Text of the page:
[rabbitmq-discuss] Publish won't work without transaction?
0x6e6562 at gmail.com
Wed Sep 24 01:18:01 BST 2008
On Tue, Sep 23, 2008 at 8:28 PM, tsuraan <tsuraan at gmail.com> wrote:
> The response from the passive declaration gives how many messages are
> in the queue. That's how I'm checking the number of messages that
> exist. There isn't a consumer yet; I've just been trying to make
> message insertion work, or at least understand how it's supposed to
> work. Maybe I'm not making sense here - see below.
This is the definition of the message-count field from the spec:
"This field reports the number of messages pending on the queue,
excluding the message being delivered.
Note that this figure is indicative, not reliable, and can change
arbitrarily as messages are added to the
queue and removed by other clients."
As much as anything it depends on the point of time that you poll the queue.
BTW, you will most likely get better results with a consumer as
opposed to polling the queue.
> Ok, I'm definitely having terminology issues, and I can't find the
> definitions in the AMQP-0.8 spec. A producer publishes a message to
> an exchange. An exchange routes a message into a queue (or many
> queues). A consumer gets a message from a queue, and once it has
> acknowledged that message, then the message is delivered. Is that
Almost. The queue process will try to deliver the message to a waiting
consumer before it decides to buffer it in a message queue.
This is why it is cooler to have consumers rather than polling the queue.
> If all consumers are using basic_get instead of basic_consume, will
> immediate delivery always fail? In other words, if a queue has no
> "consumer" on it, will all messages marked for immediate delivery be
Pretty much, although I don't know what the exact semantics are from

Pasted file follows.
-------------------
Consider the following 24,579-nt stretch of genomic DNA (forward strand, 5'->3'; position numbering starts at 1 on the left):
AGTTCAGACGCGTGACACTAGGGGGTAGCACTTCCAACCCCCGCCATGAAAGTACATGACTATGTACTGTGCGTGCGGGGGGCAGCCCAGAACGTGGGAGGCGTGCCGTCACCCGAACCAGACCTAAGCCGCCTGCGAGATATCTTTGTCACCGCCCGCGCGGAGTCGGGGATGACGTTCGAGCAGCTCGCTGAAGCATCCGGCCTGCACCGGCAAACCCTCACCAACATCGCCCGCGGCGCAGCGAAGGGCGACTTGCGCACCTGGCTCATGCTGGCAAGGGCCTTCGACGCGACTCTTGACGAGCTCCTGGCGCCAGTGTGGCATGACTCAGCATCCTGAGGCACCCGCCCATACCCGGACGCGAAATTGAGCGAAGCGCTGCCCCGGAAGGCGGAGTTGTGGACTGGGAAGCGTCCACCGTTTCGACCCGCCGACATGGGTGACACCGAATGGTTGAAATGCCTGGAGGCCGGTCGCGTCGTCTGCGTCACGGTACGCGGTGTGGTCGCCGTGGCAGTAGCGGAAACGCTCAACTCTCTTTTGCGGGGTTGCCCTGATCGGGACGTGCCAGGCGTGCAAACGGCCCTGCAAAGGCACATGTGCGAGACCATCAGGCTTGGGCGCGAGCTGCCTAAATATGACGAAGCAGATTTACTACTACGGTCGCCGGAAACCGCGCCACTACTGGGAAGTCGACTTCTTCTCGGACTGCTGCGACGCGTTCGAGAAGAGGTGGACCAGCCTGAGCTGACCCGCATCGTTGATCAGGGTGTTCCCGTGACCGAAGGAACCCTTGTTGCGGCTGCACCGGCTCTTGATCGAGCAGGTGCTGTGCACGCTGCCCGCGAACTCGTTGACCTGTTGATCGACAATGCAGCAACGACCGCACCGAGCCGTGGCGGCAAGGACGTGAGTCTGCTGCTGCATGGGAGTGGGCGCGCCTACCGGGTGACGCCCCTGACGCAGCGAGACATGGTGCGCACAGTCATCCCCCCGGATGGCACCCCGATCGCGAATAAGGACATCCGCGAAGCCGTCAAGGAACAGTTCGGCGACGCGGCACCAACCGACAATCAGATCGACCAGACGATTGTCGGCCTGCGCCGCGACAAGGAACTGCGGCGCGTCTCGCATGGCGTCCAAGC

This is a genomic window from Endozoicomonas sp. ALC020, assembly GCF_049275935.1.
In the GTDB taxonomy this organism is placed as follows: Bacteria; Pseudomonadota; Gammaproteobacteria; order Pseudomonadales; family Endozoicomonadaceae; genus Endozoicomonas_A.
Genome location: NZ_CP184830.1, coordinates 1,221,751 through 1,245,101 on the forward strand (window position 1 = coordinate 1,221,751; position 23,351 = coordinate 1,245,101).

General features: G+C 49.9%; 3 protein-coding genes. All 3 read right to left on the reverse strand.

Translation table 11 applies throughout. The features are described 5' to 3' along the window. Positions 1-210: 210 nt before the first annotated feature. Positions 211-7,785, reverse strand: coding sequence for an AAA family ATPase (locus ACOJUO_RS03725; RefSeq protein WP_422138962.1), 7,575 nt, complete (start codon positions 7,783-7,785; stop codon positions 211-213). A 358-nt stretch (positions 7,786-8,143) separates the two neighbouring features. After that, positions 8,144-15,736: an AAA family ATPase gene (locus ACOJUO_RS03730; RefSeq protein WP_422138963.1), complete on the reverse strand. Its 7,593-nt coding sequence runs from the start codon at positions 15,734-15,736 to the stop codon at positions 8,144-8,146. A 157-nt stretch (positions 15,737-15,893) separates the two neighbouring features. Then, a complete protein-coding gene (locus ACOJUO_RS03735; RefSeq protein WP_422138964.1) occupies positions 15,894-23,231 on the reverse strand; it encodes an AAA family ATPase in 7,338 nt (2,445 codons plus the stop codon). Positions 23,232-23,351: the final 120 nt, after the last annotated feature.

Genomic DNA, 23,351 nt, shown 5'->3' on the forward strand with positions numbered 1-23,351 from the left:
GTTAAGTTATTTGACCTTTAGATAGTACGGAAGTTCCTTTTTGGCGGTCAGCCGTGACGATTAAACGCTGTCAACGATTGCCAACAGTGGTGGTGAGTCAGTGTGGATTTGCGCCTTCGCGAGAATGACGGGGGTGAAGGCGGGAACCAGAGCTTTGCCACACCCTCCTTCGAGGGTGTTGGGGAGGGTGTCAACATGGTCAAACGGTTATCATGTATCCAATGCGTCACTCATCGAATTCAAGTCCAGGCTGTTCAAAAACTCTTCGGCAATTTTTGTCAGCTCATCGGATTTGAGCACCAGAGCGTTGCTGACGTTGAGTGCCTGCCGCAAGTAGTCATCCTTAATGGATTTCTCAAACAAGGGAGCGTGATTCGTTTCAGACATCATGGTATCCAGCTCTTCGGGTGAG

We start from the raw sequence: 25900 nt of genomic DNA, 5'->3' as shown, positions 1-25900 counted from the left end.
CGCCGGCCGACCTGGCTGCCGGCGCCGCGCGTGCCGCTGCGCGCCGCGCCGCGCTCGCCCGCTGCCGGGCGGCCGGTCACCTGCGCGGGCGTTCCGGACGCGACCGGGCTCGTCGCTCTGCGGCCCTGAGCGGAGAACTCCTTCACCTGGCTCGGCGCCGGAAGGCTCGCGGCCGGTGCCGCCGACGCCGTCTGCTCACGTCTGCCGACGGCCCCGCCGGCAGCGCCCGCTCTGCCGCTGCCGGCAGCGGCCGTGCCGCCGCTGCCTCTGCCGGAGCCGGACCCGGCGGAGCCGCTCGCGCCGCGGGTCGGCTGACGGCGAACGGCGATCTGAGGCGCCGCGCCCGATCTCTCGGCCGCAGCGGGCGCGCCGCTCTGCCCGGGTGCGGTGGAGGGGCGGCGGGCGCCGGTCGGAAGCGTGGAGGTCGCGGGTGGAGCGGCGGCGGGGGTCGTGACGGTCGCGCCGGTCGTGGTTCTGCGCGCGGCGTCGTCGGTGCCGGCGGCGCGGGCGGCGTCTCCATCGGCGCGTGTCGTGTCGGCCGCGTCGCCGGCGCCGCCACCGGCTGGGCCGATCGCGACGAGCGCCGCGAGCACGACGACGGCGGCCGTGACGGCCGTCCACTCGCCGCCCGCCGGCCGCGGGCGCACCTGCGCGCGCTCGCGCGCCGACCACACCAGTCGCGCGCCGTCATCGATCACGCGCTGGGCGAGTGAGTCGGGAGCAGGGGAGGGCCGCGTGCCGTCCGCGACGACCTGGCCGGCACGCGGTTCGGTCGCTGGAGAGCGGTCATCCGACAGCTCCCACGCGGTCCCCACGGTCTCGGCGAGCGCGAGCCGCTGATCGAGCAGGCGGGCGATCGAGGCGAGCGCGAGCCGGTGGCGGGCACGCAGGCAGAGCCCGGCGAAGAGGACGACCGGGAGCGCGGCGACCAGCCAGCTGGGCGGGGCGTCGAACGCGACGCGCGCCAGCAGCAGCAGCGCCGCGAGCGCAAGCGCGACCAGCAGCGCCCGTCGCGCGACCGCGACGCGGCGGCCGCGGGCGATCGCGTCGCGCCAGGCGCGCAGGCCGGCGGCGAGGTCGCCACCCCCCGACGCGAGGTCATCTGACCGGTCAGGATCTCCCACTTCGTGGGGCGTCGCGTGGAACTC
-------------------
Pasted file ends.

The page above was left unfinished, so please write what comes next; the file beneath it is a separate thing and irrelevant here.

the protocol perspective.
For all intents and purposes though, a get will dequeue a buffered
message and report the resulting length of the queue at the time that
that one particular message was read.
> Yeah, the backlog is exactly what I need to manage though, because my
> backlog management isn't the best. That's essentially the problem I
> was hoping that RabbitMQ would solve; apparently it doesn't do that
> yet, but it's still much better designed than my way, and I'm guessing
> it's probably higher performance. I have a bit of Erlang experience;
> how difficult do you think it would be to implement a custom queue
> that allows for ludicrous backlogs, once the upcoming RabbitMQ version
> with pluggable queues is done?
Well it does deal with backlogs and it won't accept responsibility for
a message it can't deliver (if you ask it behave in this way).
I just said that it is currently memory bound and doesn't overflow to disk yet.
But what do you do when you disk or SAN fills up?
Every resource is finite.
> I can probably hack my way around this, but the tasks my system gets
> aren't requested; it just gets tasks as they are generated. Often, a
> system will get a lot of work during the day, and then just process it
> all night.
Why not process it during the day as well?
> Sometimes, a system will just get too much data, and never
> be able to process it all. Then, the customer calls tech support, but
> no data is lost. The pluggable queues would probably be the right
> answer for this, I guess.
Pluggable queues will allow you implement custom queue behaviour
without having to hack on the server.
>> There is a roadmap item to address this - but no ETA.
> Is that item the pluggable queues, or an actual implementation of
> queues that can grow indefinitely?
We want pluggable queues for a variety of use cases, and one
particular one is to be able to cleanly implement disk overflow
without hacking too much on the core of Rabbit. We try to reduce the
server codebase to a minimum.
If somebody shouts loud enough, we might shift it up the list of
things to do, but remember, this is open source software. Either wait,
ask very nicely, fix it yourself or pay somebody to implement it for
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